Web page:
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Tag Archives: Scientific method
Since returning from a workshop on science communication for journalists I have been thinking a lot about science journalism both in the UK and abroad and wondering if science journalists need to understand the scientific process in order to write good science stories. A number of people will argue that no, you don’t need to understand science to write a good science story — after all you don’t have to be an economist to write on economics or an investment banker to write on finance. While I tend to sympathise with this position I actually disagree with it and here I will outline why.
Reason 7: Part of the dataset was suppressed In the examples I mentioned yesterday (Reason 6: The entire dataset was not considered) I talked about research which does not get published simply because the incentive to publish it is not high enough. This happens frequently but unfortunately, sometimes more sinister factors are at play. Some pharmaceutical companies have been accused of deliberately suppressing findings which suggest that their drugs do not work. This phenomena is well known and there has been a lot of action in recent years to ensure that the results of clinical trials are more accessible. In some countries, anyone conducting a clinical trial is compelled to register it on a clinical trial registry. This means that anyone wanting to review the evidence will be able to find the results — including those which gave results which contradict drug company claims. Next — Reason 8: Their belief was … Continue reading
Reason 6: The entire dataset was not considered The scientific method is a good way to get more objective answers to questions. However, the way that we publish scientific findings is rather less objective. Scientific journals are not all equal. Some are seen as more ‘sexy’ than others. The measure of a journal’s ‘sexiness’ is its impact factor; so journals with high impact factors are seen as the best to publish in. Scientists are judged (by promotion committees, funding agencies etc.) according to the impact factors of the journals they have published in. Unfortunately, this sets up a bias against publishing negative results. Positive results (where you prove that something works) are intrinsically more ‘sexy’ than negative results. Therefore scientists are much more likely to get results published (particularly in high impact journals) if they have found a positive result. There is a much lower incentive to publish your negative … Continue reading
Reason 5: Someone else misinterpreted the results Yesterday I mentioned that scientists sometimes misinterpret what they observe but of course it is not only scientists who interpret scientific findings. Journalists, who wish to make scientific findings into compelling news stories are sometimes guilty of misinterpreting (and sometimes downright misreporting) scientific findings. So for example, a study which demonstrates that individuals who consume a small amount of chocolate every day have a lower risk of developing a certain type of cancer, may be reported as ‘Scientists prove that chocolate is good for you!’. Of course this headline does not accurately convey what the study proved. Unfortunately, in a few months’ time, if another study shows that eating chocolate is positively correlated with a different disease, you might get another headline announcing ‘Scientists say chocolate is bad for you!’. In this case the scientific findings of both studies may well have been … Continue reading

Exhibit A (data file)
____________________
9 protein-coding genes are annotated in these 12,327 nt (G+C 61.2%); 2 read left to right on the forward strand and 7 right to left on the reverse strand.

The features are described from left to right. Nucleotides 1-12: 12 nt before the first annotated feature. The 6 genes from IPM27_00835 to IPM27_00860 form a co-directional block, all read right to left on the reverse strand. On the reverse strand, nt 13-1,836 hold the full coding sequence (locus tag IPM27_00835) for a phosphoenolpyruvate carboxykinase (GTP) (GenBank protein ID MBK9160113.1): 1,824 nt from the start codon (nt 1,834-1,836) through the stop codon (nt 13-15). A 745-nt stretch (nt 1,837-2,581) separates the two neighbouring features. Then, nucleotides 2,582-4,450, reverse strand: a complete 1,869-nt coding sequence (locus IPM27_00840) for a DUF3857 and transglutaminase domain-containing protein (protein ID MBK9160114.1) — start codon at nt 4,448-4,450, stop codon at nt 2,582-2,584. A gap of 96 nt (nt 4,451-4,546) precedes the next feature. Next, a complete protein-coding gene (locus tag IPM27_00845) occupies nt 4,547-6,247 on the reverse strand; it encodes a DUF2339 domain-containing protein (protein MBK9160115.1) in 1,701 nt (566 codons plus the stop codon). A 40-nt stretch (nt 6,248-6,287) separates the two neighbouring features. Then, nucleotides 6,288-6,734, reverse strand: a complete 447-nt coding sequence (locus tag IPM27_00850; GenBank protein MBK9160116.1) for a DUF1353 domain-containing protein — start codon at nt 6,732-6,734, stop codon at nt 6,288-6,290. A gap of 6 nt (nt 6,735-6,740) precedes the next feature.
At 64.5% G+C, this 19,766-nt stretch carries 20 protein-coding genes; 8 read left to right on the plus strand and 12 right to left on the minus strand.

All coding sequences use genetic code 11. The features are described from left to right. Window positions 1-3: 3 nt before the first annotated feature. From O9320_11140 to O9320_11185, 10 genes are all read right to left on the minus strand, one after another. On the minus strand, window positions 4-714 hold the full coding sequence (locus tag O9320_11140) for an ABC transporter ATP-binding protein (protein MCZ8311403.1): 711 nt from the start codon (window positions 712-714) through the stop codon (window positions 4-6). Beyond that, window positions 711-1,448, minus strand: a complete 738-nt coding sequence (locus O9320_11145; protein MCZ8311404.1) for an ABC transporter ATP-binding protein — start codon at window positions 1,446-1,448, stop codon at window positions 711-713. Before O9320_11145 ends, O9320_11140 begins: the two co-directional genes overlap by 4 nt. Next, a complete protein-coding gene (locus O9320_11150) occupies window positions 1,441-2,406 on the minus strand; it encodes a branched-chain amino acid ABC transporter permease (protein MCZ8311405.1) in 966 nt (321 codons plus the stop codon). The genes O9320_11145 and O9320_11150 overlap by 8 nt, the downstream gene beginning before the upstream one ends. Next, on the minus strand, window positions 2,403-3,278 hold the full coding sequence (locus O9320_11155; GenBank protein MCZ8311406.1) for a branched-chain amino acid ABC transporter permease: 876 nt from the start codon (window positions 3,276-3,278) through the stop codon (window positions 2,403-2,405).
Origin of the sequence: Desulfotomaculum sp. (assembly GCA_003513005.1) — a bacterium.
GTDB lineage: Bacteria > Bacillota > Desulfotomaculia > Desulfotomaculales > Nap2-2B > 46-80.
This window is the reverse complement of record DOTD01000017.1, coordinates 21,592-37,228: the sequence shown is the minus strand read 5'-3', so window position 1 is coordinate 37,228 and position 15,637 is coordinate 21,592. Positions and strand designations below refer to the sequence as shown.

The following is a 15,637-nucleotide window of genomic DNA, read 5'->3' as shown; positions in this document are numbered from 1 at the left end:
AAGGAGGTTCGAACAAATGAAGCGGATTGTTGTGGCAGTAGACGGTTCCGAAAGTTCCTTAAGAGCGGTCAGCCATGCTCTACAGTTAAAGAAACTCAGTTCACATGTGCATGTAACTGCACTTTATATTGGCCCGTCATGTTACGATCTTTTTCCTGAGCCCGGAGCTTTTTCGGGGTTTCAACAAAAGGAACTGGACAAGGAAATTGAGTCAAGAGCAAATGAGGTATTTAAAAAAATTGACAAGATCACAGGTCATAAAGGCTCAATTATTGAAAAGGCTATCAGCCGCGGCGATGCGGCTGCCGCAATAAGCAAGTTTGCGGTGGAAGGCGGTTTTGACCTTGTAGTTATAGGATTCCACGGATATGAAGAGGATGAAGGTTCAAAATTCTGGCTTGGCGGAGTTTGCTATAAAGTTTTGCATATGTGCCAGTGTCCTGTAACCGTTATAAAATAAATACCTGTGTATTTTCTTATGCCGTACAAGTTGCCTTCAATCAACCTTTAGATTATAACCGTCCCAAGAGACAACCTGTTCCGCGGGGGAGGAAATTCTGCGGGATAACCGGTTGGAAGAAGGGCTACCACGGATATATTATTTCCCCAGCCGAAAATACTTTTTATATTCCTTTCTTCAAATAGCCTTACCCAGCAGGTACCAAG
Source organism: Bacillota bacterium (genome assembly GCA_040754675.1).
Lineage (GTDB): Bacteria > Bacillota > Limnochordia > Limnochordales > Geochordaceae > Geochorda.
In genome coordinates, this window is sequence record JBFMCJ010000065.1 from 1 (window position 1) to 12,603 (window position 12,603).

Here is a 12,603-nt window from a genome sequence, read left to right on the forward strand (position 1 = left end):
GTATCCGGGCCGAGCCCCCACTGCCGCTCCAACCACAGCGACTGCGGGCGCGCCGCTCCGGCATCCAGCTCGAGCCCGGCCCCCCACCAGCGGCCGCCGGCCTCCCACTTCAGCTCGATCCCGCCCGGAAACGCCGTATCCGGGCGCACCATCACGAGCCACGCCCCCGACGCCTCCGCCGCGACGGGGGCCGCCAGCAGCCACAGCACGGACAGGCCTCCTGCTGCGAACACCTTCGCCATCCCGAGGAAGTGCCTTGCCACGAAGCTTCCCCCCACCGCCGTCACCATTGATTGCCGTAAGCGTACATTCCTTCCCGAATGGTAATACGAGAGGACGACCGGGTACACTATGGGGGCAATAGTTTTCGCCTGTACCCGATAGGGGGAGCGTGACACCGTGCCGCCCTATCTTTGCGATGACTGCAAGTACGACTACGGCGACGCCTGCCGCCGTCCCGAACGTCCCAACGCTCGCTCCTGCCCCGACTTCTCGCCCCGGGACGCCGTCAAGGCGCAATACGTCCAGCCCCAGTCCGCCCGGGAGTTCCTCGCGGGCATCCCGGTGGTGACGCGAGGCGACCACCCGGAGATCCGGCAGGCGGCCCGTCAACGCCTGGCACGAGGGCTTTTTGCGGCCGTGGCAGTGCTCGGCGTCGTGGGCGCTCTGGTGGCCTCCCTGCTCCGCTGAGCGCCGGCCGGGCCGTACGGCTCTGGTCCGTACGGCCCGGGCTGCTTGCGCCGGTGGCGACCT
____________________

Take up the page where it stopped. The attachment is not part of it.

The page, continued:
Reason 4: The scientist misinterpreted the results Sometimes the scientific findings are correct but the way they are interpreted is not. I can give an example from my own scientific career as an immunologist. I used to study the response of a certain type of human blood cell (an NK cell) to malaria parasites. In one study, using microscopy, we were able to show that some NK cells attached to some malaria parasites. In the paper we wrote to report this, we speculated that perhaps the NK cells were in fact directly communicating with, and becoming activated by, the malaria parasite via a structure known as an immunological synapse. The reason we speculated that this might be the case was that if that was true it would have been extremely exciting (at least to nerdy immunologists like us!). However, subsequent experiments suggested that while our observation was correct (that some NK … Continue reading
Reason 3: They lied (or at least stretched the truth!) Let’s be completely honest. Scientists are human beings and human beings lie. There are numerous cases where the results that scientists report are in fact fabricated. Some of these cases are high profile — such as the fraud committed by Korean scientist Hwang Woo-Suk. In addition to blatant fraud, there are also plenty of cases where scientists unconsciously inflate effects because they believe that they exist. There is a detailed (and sometimes quite amusing) record of scientific results which have been retracted for various reasons online.